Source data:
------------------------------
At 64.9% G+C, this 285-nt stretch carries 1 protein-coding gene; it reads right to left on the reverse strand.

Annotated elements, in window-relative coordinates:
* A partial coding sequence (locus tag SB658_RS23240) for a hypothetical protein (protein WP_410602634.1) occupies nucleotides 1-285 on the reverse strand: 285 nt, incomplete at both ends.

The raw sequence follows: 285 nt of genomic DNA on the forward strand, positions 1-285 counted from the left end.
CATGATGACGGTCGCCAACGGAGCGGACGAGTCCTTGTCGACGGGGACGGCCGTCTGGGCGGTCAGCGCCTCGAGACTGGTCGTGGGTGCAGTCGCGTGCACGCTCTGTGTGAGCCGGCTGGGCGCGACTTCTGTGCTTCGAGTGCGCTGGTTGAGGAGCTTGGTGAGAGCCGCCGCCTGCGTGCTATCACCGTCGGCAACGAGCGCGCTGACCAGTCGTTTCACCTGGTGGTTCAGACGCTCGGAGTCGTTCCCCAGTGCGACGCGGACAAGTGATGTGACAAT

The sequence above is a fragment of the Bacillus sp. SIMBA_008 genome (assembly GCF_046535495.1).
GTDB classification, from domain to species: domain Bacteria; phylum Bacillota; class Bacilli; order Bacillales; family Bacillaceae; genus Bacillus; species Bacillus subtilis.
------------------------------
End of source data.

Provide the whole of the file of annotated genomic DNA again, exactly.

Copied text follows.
At 64.9% G+C, this 285-nt stretch carries 1 protein-coding gene; it reads right to left on the reverse strand.

Annotated elements, in window-relative coordinates:
* A partial coding sequence (locus tag SB658_RS23240) for a hypothetical protein (protein WP_410602634.1) occupies nucleotides 1-285 on the reverse strand: 285 nt, incomplete at both ends.

The raw sequence follows: 285 nt of genomic DNA on the forward strand, positions 1-285 counted from the left end.
CATGATGACGGTCGCCAACGGAGCGGACGAGTCCTTGTCGACGGGGACGGCCGTCTGGGCGGTCAGCGCCTCGAGACTGGTCGTGGGTGCAGTCGCGTGCACGCTCTGTGTGAGCCGGCTGGGCGCGACTTCTGTGCTTCGAGTGCGCTGGTTGAGGAGCTTGGTGAGAGCCGCCGCCTGCGTGCTATCACCGTCGGCAACGAGCGCGCTGACCAGTCGTTTCACCTGGTGGTTCAGACGCTCGGAGTCGTTCCCCAGTGCGACGCGGACAAGTGATGTGACAAT

The sequence above is a fragment of the Bacillus sp. SIMBA_008 genome (assembly GCF_046535495.1).
GTDB classification, from domain to species: domain Bacteria; phylum Bacillota; class Bacilli; order Bacillales; family Bacillaceae; genus Bacillus; species Bacillus subtilis.